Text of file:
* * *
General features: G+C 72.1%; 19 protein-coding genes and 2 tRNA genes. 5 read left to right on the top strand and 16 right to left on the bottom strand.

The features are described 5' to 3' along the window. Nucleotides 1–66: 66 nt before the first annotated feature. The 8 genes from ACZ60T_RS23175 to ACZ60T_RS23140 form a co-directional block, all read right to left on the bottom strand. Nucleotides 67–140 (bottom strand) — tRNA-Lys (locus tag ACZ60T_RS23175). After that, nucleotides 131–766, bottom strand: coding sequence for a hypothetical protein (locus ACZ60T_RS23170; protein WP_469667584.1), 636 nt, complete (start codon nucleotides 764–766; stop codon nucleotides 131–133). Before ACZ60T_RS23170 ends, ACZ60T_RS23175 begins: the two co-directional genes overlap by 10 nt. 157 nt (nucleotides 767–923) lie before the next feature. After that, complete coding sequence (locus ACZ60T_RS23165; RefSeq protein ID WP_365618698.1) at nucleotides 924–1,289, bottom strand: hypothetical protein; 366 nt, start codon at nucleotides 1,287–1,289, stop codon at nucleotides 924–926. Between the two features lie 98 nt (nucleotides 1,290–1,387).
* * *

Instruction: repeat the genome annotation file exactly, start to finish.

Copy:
General features: G+C 72.1%; 19 protein-coding genes and 2 tRNA genes. 5 read left to right on the top strand and 16 right to left on the bottom strand.

The features are described 5' to 3' along the window. Nucleotides 1–66: 66 nt before the first annotated feature. The 8 genes from ACZ60T_RS23175 to ACZ60T_RS23140 form a co-directional block, all read right to left on the bottom strand. Nucleotides 67–140 (bottom strand) — tRNA-Lys (locus tag ACZ60T_RS23175). After that, nucleotides 131–766, bottom strand: coding sequence for a hypothetical protein (locus ACZ60T_RS23170; protein WP_469667584.1), 636 nt, complete (start codon nucleotides 764–766; stop codon nucleotides 131–133). Before ACZ60T_RS23170 ends, ACZ60T_RS23175 begins: the two co-directional genes overlap by 10 nt. 157 nt (nucleotides 767–923) lie before the next feature. After that, complete coding sequence (locus ACZ60T_RS23165; RefSeq protein ID WP_365618698.1) at nucleotides 924–1,289, bottom strand: hypothetical protein; 366 nt, start codon at nucleotides 1,287–1,289, stop codon at nucleotides 924–926. Between the two features lie 98 nt (nucleotides 1,290–1,387).